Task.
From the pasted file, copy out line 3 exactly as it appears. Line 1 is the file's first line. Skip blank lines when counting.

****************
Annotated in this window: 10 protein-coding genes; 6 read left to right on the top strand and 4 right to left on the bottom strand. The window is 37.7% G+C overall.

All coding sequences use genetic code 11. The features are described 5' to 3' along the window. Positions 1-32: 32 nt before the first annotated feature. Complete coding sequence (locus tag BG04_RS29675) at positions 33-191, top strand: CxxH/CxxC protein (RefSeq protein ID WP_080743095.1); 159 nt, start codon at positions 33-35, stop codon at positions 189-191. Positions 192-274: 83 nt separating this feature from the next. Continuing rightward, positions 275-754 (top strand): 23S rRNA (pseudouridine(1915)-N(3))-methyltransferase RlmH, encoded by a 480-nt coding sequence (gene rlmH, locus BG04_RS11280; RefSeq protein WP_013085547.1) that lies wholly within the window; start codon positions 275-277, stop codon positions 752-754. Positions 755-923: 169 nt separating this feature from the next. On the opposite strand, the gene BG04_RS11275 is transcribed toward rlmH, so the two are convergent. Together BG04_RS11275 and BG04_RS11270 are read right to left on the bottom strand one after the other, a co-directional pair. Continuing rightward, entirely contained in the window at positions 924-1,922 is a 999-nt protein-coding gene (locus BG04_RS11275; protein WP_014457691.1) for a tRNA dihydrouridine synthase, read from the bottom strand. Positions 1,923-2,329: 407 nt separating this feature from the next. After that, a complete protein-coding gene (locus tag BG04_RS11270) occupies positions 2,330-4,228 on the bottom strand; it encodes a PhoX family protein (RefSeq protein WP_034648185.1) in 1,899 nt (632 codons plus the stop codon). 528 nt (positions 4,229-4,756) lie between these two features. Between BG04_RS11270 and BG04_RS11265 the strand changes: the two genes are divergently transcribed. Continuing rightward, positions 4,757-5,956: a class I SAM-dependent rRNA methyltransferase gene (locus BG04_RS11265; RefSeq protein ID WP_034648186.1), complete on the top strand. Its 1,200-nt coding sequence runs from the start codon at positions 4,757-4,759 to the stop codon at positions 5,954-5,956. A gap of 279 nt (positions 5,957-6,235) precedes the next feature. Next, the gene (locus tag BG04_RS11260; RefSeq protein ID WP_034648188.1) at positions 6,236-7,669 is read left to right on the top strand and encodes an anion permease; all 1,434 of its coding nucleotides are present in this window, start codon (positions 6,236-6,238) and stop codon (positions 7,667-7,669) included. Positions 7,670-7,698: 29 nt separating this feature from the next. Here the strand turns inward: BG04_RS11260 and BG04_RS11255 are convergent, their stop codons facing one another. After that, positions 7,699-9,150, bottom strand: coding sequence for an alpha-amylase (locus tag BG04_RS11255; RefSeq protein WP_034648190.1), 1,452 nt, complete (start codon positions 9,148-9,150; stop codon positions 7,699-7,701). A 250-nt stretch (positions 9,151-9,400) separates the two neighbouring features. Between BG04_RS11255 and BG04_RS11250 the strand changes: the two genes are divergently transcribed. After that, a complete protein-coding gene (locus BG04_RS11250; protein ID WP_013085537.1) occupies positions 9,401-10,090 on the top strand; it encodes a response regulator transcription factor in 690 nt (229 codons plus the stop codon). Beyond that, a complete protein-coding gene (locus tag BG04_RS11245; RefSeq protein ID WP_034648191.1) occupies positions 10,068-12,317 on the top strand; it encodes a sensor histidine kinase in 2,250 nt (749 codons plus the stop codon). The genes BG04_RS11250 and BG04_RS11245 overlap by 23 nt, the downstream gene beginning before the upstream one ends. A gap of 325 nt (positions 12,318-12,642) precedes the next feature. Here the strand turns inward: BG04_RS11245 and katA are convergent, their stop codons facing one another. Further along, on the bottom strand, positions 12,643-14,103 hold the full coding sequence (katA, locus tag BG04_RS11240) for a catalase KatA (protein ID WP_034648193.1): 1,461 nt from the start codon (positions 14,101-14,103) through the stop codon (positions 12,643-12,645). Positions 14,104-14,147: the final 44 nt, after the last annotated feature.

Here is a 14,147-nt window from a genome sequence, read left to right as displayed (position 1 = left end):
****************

Here is a 14,147-nt window from a genome sequence, read left to right as displayed (position 1 = left end):